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I'm Gabe Fleisher, reporting live from WUTP world headquarters in my bedroom. It’s Monday, March 2, 2020. 1 day until Super Tuesday. 246 days until Election Day. Have questions, comments, or tips? Email me.
Biden revives campaign with South Carolina victory as Democratic field winnows
The Democratic presidential field continued to see rapid changes this weekend, as two more candidates dropped out and former Vice President Joe Biden won his first primary victory in three decades of seeking the White House.

Biden's big win came in the South Carolina primary on Saturday, where he took 48.4% of the vote to Vermont Sen. Bernie Sanders' 19.9%. Biden won in every county in the state, as well as among all racial groups, genders, ideological segments, and age brackets, except for 17- to 29-year-olds.

"To all those who have been knocked down, counted out, left behind: This is your campaign," Biden declared in his victory remarks in Columbia, South Carolina. "Just days ago the press and the pundits had declared this candidacy dead. Now, thanks to you — the heart of the Democratic Party — we haven’t just won. We won big, and we are very much alive."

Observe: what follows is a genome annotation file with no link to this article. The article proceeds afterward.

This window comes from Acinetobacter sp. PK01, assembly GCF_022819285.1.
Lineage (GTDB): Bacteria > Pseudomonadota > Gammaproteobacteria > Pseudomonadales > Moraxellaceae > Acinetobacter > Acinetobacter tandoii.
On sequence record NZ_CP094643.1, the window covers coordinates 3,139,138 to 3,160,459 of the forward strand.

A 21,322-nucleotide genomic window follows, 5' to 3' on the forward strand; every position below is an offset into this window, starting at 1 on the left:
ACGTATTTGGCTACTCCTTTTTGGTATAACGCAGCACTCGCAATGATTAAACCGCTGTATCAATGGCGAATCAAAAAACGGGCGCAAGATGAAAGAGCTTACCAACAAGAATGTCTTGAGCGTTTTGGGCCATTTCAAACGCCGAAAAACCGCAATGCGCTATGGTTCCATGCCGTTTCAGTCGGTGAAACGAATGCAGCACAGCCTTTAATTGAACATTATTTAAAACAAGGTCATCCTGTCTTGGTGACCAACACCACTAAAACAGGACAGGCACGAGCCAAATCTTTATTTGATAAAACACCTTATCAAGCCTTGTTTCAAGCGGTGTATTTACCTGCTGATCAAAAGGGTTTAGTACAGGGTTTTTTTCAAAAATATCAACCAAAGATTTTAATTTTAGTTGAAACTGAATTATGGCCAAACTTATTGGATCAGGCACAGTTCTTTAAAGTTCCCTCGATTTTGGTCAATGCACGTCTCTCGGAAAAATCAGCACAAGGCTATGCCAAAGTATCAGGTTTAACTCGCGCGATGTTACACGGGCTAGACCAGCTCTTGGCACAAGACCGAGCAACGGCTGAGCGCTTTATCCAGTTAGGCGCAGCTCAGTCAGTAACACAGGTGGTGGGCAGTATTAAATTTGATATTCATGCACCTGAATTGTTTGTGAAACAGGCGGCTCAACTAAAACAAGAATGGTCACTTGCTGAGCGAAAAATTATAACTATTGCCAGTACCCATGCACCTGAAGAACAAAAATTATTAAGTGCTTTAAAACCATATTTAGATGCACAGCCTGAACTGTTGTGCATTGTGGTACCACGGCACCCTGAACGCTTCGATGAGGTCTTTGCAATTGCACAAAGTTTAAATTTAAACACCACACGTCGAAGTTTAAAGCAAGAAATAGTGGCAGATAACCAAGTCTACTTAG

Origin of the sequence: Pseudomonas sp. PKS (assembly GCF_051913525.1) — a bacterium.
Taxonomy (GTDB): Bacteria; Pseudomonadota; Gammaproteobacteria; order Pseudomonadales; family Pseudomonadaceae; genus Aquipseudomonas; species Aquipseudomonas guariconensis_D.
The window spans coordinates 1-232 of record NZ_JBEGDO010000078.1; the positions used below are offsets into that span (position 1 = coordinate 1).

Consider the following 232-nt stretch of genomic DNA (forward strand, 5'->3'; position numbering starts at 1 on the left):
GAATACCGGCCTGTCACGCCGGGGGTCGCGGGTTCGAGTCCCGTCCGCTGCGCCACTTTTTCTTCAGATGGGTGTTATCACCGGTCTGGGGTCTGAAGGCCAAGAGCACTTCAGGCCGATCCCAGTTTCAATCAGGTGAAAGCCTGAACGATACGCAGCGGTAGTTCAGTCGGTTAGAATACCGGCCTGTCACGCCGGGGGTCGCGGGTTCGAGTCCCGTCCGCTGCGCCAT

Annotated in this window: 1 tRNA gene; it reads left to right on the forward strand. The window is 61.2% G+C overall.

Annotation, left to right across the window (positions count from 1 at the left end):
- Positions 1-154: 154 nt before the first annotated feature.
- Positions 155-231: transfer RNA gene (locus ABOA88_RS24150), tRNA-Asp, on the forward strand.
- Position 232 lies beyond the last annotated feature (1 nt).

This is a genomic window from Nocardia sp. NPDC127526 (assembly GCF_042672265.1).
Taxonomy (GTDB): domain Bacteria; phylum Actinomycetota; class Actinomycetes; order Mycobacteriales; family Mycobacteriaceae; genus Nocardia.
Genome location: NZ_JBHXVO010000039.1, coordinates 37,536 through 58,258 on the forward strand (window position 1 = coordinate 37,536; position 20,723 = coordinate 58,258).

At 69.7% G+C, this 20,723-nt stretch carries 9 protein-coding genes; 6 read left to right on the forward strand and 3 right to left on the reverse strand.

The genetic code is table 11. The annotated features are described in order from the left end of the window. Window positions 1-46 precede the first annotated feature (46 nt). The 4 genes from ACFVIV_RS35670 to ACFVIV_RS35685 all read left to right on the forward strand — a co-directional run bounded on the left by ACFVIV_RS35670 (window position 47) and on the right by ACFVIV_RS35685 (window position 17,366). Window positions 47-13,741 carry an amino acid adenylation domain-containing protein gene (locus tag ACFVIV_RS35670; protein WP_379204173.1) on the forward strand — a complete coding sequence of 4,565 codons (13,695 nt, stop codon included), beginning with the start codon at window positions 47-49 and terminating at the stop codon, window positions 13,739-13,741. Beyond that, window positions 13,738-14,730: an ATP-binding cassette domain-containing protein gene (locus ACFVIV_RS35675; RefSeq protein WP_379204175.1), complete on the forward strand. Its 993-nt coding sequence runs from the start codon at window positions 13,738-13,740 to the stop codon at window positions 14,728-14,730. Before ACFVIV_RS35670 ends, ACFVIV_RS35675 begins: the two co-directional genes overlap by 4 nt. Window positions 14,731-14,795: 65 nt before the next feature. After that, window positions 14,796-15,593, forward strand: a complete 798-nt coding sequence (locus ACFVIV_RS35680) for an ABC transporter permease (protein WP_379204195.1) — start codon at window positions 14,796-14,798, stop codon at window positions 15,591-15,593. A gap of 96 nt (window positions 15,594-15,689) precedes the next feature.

The ex-vice president's blowout victory brought new life to his campaign after finishing fourth, fifth, and second in Iowa, New Hampshire, and Nevada, respectively. It also established him as the leading centrist alternative to Sanders heading into Super Tuesday — a status that was underlined on Sunday, as Pete Buttigieg, the former mayor of South Bend, Indiana, and the first major openly gay presidential candidate, ended his quest for the Democratic nod.

Buttigieg's exit was the completion (for now) of a stunning rise in Democratic politics: from a virtually unknown small-town mayor to a top-tier presidential contender. "I will no longer seek to be the 2020 Democratic nominee for president, but I will do everything in my power to ensure that we have a new Democratic president come January," Buttigieg said in his South Bend announcement.

The Democratic field has now shrunken to six candidates, after Buttigieg left the race on Sunday and former hedge fund manager Tom Steyer announced his own exit after the South Carolina results on Saturday. Only two candidates — Sanders and Biden — boast a substantial number of delegates, 58 and 50, respectively. Massachusetts Sen. Elizabeth Warren and Minnesota Sen. Amy Klobuchar have eight and seven delegates, respectively, while former New York City Mayor Michael Bloomberg (who declined to contest the four early states) and Hawaii Rep. Tulsi Gabbard each have none. (Six delegates have yet to be allocated from South Carolina.)

The winnowing comes as the remaining contenders face the most pivotal day on the Democratic primary calendar tomorrow: Super Tuesday. 1,357 delegates in 14 states will be at stake: a full 34% of the pledged delegates up for grabs in the nomination fight. For the first time, both California and Texas — the two biggest delegate prizes — will both be voting on Super Tuesday as well, adding to the importance of the event.